Aston Martin has cautiously welcomed a new agreement reached by the cabinet and announced over the weekend, although there are fresh fears of a no deal Brexit as Theresa May faces a challenge from the same cabinet that announced the agreement. 

A cabinet away day at the prime minister’s country retreat, Chequers, was intended to provide the stability that carmakers and others had been asking for, but Brexit secretary David Davis turned all that upside down on Sunday by handing in his resignation. 

The Chequers agreement set out the UK government’s position on a final, softer Brexit deal ahead of the last leg of negotiations with the EU before each side set about ratifying the deal in time for the March 2019 deadline. 

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In a statement, Aston Martin said that it was pleased that the government had managed to find a collective position from which to negotiation with European Union officials: ‘As an industry that makes long-term investment and employment decisions, the automotive sector needs clarity and certainty across the planning landscape. Over the past few months this clarity has been lacking, but we are greatly encouraged to see the prime minister and her cabinet come to a consensus on the UK’s future trading relationship with the EU.’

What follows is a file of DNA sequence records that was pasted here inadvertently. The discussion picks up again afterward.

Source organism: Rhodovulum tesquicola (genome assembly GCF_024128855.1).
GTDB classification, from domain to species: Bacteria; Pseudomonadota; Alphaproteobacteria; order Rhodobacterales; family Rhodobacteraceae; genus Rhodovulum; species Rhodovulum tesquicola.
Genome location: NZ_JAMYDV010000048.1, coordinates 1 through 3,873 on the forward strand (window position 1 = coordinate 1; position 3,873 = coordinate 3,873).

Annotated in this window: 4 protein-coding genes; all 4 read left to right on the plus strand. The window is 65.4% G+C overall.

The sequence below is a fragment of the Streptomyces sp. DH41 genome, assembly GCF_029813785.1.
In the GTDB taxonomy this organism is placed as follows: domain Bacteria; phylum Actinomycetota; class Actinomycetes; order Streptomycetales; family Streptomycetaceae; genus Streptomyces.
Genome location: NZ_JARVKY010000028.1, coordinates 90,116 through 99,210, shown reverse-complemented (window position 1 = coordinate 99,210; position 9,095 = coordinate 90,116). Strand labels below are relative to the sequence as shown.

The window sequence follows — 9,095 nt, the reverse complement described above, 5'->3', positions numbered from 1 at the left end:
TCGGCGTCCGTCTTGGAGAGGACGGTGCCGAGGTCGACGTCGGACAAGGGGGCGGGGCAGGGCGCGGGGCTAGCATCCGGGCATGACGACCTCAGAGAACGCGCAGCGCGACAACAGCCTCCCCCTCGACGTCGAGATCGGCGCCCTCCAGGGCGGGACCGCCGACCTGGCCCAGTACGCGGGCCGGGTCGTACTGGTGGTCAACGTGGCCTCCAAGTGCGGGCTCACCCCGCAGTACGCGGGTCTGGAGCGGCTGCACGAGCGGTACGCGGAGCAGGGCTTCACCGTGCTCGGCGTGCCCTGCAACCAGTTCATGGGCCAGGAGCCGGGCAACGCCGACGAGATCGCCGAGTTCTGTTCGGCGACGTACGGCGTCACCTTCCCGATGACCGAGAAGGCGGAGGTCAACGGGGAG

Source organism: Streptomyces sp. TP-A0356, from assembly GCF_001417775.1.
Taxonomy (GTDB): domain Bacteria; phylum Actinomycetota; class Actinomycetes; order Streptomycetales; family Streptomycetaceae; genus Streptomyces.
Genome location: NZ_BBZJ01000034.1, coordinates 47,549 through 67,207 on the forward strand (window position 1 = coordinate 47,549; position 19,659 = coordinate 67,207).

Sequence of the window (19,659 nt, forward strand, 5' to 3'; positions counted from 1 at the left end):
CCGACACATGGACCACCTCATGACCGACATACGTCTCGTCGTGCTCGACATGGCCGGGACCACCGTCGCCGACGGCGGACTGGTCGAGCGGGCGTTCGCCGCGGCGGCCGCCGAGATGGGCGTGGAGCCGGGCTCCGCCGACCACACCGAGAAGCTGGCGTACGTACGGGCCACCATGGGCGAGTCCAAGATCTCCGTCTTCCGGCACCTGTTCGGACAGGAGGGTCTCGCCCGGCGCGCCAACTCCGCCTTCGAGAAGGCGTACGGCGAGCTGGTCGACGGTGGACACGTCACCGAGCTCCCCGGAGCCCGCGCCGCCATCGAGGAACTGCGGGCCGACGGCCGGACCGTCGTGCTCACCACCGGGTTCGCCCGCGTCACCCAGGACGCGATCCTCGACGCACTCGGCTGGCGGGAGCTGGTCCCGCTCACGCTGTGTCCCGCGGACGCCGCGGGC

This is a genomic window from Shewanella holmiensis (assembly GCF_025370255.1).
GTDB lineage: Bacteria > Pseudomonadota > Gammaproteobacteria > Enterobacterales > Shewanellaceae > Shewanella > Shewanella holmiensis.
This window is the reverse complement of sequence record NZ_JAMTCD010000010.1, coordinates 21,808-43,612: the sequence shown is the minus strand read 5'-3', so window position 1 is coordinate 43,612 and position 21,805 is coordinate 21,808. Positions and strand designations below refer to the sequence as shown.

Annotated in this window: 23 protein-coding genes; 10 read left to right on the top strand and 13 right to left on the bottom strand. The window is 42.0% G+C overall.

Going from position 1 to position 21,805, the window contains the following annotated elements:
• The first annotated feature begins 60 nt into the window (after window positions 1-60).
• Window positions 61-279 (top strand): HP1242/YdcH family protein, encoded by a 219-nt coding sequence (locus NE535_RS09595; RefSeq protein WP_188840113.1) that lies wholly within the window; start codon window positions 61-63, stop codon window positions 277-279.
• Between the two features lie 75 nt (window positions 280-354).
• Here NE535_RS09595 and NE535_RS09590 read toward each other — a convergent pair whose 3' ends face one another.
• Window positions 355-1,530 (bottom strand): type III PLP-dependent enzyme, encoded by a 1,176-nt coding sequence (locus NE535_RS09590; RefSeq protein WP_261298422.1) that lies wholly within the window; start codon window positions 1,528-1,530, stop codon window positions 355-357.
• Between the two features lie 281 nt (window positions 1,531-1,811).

The Aston Martin statement goes on to warn the government against any future introduction of trading tariffs that would harm imports and exports with the European Union: ‘We believe that any new trading arrangement that would introduce tariffs, regulatory divergence or other barriers for business would be a poor outcome for both the UK and the EU. We fully support the government’s proposed approach to a new combined customs territory, that will provide us with continued uninhibited access to our European supply chain, while also allowing the UK to form new trade deals with some of the fastest growing economies around the world. 

‘The challenge now falls to the UK and EU negotiating teams to ensure that the opportunities outlined by the Prime Minister are implemented, for the economic benefit of both the UK and EU.’